Facebook users didn’t seem to have a great 2009 according to data the firm has just released. The biggest trends among status updates included celebrity deaths, swine flu, and general depression.
You’ll probably be seeing reports on the data in a variety of outlets today, but many of them are incorrect. The phrases and topics in the list are not the “most mentioned” words or phrases as is being widely reported.
For those of us who are geeky enough to read Facebook’s explanation of the data mining process, it emerges that simply looking at the most used terms (of one to four words) gives generic comments. For example, “just got back from” replaced “is looking forward to” as the most used four-word phrase. About the only thing this tells us is that Facebook users may have used the site more for reporting on events this year, rather than simply for arranging future ones.
The list instead comes from looking at which terms had the biggest proportional increase in use between last year and this year, hence “trends” rather than “popular phrases”. Facebook also categorized different phrases into single trends where appropriate.
Number one in the list was updates relating to Facebook applications, driven largely by the increase in use of games such as Farmville. And if you thought this was a passing fad, you might be wrong: the firm which produces the most popular of these games rakes in $100 million a year.
Things then get depressing (or more depressing depending on your view of the games) in slots two through four, which are held by FML, swine flu and celebrity deaths respectively. For those who don’t speak the lingo, and bearing in mind we are a family-friendly site, the acronym has a meaning along the lines of Forgoodnesssakeiamsomewhatdisappointedin My Life.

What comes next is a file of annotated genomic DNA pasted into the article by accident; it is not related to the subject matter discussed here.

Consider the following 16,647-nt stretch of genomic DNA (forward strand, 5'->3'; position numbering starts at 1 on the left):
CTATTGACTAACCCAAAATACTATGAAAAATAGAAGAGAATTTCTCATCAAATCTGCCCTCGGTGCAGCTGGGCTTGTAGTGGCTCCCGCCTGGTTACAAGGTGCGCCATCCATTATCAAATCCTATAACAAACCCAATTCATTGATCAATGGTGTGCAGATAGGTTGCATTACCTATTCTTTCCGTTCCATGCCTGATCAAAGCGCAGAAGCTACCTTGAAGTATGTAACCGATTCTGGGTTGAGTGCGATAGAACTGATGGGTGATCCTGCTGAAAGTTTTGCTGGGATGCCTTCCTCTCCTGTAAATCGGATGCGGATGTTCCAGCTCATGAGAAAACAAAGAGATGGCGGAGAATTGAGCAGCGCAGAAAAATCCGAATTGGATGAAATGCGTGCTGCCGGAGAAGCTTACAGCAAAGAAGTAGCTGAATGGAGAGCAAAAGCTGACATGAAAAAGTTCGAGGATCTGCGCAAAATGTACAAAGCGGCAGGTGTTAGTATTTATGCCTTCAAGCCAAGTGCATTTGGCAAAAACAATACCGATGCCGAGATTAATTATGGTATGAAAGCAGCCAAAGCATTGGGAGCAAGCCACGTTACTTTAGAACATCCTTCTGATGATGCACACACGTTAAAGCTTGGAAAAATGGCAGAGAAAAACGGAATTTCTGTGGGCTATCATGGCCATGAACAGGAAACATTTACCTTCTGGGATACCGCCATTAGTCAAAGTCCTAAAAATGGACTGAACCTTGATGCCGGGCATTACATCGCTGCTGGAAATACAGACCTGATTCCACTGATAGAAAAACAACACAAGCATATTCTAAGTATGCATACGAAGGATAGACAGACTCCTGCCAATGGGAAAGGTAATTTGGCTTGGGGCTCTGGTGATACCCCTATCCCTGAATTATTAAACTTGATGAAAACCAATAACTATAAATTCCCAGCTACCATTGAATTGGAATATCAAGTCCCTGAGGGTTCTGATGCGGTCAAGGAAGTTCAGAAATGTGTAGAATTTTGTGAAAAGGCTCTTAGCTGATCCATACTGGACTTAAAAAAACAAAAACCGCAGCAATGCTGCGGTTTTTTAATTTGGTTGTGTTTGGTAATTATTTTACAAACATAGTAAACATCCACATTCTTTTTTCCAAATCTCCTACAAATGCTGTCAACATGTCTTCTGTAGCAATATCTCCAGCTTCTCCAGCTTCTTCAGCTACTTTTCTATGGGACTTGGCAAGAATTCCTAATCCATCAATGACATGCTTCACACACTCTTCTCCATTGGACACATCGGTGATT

Most of the remaining phrases in the top 15 were generic topics (family, sports, movies, religion), while healthcare made the list thanks partly to a brief meme to update statuses to display a message beginning with “No one should have to die…” There were also a couple of statistical quirks on the list: mentions of the years 2008, 2009 and 2010 rose in popularity for obvious reasons, while a rise in the use of “I” was less to do with blossoming egos and more to do with the removal of a mandatory “is…” at the start of updates.
Facebook itself made the list, as did Twitter (probably through status updates along the lines of “…will no longer try linking his Twitter and Facebook updates. What a disaster that proved to be.”) And the only individual in the list was Lady Gaga: again, not because she was most mentioned, but because she showed a great increase in mentions having ascended to fame rapidly.
The site also provided timeline graphs for each of the top 15 phrases, throwing up some interesting stats and patterns. New Moon, Harry Potter and Star Trek were clearly the most popular movies of the year among Facebookers. Patrick Swayze’s death initially had around two-third the interest of Michael Jackson’s, but didn’t hold that interest for as long; Facebook suggests this is down to a lack of mystery about the cause.
And swine flu interest consistently peaks on a Wednesday. One theory is that people pick up the virus when returning to work on a Monday, with the symptoms showing two days later. A less charitable idea is that people are most likely to be looking for a reason to take time off in the middle of the work week.
And the biggest quirk of the entire list? Yard. At first glance this might appear to be down to some sort of fad for a piece of youthful slang. However, the stats show the phrase was most popular between May and September, suggesting it is literally referring to a yard, most likely because more middle-aged and elderly people are using the site and mentioning their outdoor activities in updates.